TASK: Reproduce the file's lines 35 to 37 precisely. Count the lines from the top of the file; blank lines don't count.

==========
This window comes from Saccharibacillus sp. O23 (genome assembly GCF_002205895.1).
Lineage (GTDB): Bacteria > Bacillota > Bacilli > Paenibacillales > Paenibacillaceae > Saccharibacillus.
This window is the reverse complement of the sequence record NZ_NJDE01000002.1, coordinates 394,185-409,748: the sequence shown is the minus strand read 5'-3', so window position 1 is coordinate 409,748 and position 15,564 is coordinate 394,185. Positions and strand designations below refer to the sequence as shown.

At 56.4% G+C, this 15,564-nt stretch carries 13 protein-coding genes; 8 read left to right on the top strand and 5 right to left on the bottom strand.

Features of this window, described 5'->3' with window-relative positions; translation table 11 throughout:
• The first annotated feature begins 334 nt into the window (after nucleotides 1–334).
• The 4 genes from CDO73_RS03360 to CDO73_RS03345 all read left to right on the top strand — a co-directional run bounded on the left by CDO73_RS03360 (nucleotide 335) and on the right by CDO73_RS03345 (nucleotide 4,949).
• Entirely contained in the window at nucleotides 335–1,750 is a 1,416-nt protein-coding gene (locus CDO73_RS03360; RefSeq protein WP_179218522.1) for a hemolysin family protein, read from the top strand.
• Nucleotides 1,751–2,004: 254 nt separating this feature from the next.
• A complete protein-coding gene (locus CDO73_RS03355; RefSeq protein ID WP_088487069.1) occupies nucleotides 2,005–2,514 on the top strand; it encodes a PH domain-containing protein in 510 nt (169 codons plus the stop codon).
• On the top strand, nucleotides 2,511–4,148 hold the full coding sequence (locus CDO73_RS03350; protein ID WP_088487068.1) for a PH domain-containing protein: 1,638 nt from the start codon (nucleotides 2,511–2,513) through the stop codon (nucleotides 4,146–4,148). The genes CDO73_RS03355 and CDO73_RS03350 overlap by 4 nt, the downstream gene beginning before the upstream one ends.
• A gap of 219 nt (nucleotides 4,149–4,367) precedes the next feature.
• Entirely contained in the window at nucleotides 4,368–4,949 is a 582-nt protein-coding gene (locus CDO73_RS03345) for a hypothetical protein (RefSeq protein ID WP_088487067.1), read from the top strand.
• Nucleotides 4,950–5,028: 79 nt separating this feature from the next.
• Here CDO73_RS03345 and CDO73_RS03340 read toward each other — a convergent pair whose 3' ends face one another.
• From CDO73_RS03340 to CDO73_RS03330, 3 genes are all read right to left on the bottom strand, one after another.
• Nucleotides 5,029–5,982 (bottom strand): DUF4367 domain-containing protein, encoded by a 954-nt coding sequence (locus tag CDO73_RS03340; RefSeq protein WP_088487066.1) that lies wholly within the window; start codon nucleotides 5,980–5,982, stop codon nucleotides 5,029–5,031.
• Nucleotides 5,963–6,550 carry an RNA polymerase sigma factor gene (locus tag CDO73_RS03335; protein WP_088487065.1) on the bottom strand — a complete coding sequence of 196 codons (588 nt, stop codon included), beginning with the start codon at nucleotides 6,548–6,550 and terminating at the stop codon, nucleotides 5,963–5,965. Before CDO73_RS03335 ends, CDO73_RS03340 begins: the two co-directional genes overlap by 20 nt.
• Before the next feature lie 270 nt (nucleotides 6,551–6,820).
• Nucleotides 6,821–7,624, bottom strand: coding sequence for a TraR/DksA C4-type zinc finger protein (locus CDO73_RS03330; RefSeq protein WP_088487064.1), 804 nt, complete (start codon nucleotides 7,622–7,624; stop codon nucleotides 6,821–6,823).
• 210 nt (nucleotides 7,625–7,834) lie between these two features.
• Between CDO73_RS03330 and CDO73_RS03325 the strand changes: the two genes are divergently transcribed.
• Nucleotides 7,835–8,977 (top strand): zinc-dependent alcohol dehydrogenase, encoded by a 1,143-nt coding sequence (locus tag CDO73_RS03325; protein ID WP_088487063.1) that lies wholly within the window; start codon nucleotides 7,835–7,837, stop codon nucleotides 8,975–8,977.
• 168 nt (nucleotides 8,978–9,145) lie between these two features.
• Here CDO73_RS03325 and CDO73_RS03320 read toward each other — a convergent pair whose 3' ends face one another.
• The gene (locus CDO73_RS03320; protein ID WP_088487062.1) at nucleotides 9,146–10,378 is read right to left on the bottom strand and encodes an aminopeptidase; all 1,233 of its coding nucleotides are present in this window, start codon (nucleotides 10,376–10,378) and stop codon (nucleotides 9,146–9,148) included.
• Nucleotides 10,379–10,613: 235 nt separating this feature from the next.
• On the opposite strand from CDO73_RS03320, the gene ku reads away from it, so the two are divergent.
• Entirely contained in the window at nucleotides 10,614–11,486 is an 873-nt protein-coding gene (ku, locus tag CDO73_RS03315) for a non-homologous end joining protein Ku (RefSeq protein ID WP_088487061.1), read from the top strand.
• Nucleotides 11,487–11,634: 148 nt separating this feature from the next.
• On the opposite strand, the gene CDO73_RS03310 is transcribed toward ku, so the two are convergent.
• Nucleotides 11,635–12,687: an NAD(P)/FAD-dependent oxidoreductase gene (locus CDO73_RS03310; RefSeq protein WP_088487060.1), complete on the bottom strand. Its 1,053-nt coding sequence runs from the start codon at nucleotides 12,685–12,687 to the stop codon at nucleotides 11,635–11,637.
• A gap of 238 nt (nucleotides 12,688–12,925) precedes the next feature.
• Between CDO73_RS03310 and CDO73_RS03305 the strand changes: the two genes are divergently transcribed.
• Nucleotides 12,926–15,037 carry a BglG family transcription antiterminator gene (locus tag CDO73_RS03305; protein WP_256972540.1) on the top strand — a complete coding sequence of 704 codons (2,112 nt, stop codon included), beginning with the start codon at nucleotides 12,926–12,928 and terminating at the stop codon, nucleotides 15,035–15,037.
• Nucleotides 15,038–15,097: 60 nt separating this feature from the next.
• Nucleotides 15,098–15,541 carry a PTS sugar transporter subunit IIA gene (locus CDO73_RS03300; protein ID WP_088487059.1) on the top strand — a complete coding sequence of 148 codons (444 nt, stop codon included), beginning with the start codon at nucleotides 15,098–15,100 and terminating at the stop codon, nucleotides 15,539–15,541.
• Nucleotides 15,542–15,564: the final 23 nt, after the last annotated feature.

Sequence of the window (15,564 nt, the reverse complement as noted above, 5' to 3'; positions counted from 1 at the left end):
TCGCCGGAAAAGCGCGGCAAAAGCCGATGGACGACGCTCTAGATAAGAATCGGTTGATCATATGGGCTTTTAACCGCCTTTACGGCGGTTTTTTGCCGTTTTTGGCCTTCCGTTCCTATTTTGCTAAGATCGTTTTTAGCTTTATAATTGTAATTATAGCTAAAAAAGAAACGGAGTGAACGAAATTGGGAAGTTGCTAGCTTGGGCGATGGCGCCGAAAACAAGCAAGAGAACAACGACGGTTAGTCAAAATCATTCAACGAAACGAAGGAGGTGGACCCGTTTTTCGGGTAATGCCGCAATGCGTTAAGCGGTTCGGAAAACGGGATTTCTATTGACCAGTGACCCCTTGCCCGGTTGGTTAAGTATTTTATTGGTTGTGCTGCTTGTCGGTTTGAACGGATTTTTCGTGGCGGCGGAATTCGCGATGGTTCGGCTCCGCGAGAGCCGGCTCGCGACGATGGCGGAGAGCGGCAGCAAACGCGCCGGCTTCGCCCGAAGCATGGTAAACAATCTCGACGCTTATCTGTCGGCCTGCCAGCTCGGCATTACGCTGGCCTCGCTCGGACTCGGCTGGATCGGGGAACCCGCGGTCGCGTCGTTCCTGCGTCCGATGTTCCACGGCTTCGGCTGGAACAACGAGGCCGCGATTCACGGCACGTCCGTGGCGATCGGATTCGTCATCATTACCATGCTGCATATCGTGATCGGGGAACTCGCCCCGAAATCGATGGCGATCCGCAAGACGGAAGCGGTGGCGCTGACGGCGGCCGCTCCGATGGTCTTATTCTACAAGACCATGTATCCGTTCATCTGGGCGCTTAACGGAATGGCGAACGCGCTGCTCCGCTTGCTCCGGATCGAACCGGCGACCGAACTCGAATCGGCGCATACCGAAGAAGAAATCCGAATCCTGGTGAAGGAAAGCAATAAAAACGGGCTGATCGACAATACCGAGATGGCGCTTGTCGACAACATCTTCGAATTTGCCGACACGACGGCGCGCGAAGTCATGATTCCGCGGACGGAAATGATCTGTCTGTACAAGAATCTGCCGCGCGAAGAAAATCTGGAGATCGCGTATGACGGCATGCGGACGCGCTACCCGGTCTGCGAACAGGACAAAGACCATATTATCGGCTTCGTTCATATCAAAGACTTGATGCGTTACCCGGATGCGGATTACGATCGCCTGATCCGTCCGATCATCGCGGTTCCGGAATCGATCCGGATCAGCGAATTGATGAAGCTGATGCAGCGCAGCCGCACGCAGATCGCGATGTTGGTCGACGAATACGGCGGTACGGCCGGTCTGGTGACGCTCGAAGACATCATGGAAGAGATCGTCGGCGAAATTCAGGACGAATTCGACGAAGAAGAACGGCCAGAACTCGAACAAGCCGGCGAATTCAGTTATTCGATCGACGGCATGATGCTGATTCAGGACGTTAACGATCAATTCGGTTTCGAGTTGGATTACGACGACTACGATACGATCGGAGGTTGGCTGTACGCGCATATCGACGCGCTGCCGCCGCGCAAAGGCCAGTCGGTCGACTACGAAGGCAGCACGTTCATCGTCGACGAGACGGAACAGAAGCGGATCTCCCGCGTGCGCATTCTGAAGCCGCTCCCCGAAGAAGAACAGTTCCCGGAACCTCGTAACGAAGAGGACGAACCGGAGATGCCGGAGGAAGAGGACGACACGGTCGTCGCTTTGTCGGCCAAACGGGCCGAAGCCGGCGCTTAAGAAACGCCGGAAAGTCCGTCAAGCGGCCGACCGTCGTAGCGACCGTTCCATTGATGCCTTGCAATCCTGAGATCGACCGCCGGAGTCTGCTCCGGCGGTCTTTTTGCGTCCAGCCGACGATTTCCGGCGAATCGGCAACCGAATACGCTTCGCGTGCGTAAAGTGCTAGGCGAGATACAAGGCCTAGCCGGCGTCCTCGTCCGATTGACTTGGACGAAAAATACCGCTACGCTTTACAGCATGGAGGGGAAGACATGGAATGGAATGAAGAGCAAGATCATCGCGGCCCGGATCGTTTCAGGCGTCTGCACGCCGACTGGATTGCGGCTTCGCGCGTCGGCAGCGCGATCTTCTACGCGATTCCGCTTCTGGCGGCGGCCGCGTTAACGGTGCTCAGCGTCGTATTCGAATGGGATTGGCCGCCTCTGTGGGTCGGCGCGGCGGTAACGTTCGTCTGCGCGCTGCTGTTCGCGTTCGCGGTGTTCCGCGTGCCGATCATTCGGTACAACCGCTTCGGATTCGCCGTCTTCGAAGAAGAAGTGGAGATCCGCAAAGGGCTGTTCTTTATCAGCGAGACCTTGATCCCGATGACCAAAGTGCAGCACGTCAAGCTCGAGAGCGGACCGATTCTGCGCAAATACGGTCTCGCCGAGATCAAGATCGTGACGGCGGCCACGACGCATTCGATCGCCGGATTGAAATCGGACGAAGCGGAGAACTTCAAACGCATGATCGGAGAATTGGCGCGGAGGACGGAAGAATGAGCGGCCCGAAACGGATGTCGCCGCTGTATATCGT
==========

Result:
• Nucleotides 12,926–15,037 carry a BglG family transcription antiterminator gene (locus tag CDO73_RS03305; protein WP_256972540.1) on the top strand — a complete coding sequence of 704 codons (2,112 nt, stop codon included), beginning with the start codon at nucleotides 12,926–12,928 and terminating at the stop codon, nucleotides 15,035–15,037.
• Nucleotides 15,038–15,097: 60 nt separating this feature from the next.
• Nucleotides 15,098–15,541 carry a PTS sugar transporter subunit IIA gene (locus CDO73_RS03300; protein ID WP_088487059.1) on the top strand — a complete coding sequence of 148 codons (444 nt, stop codon included), beginning with the start codon at nucleotides 15,098–15,100 and terminating at the stop codon, nucleotides 15,539–15,541.